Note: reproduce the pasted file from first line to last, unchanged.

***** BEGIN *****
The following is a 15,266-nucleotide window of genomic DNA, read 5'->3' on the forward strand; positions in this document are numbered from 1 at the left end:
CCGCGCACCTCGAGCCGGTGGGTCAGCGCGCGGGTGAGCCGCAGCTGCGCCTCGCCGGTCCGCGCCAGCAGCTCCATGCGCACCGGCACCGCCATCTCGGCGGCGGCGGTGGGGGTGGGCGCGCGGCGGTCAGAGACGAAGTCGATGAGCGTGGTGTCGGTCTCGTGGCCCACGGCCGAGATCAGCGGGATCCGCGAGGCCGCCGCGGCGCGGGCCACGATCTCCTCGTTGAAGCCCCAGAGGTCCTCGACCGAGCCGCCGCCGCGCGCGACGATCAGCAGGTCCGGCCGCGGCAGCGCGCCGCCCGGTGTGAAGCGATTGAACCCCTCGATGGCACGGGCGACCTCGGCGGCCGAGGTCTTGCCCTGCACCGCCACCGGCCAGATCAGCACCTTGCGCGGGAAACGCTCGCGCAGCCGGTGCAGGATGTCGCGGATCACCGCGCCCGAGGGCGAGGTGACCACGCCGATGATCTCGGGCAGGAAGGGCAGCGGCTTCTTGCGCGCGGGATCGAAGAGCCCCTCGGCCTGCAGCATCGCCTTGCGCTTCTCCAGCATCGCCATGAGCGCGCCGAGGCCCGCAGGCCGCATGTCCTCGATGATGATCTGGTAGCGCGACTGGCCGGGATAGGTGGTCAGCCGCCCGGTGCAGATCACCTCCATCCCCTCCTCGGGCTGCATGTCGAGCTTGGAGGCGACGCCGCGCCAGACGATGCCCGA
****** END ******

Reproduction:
The following is a 15,266-nucleotide window of genomic DNA, read 5'->3' on the forward strand; positions in this document are numbered from 1 at the left end:
CCGCGCACCTCGAGCCGGTGGGTCAGCGCGCGGGTGAGCCGCAGCTGCGCCTCGCCGGTCCGCGCCAGCAGCTCCATGCGCACCGGCACCGCCATCTCGGCGGCGGCGGTGGGGGTGGGCGCGCGGCGGTCAGAGACGAAGTCGATGAGCGTGGTGTCGGTCTCGTGGCCCACGGCCGAGATCAGCGGGATCCGCGAGGCCGCCGCGGCGCGGGCCACGATCTCCTCGTTGAAGCCCCAGAGGTCCTCGACCGAGCCGCCGCCGCGCGCGACGATCAGCAGGTCCGGCCGCGGCAGCGCGCCGCCCGGTGTGAAGCGATTGAACCCCTCGATGGCACGGGCGACCTCGGCGGCCGAGGTCTTGCCCTGCACCGCCACCGGCCAGATCAGCACCTTGCGCGGGAAACGCTCGCGCAGCCGGTGCAGGATGTCGCGGATCACCGCGCCCGAGGGCGAGGTGACCACGCCGATGATCTCGGGCAGGAAGGGCAGCGGCTTCTTGCGCGCGGGATCGAAGAGCCCCTCGGCCTGCAGCATCGCCTTGCGCTTCTCCAGCATCGCCATGAGCGCGCCGAGGCCCGCAGGCCGCATGTCCTCGATGATGATCTGGTAGCGCGACTGGCCGGGATAGGTGGTCAGCCGCCCGGTGCAGATCACCTCCATCCCCTCCTCGGGCTGCATGTCGAGCTTGGAGGCGACGCCGCGCCAGACGATGCCCGA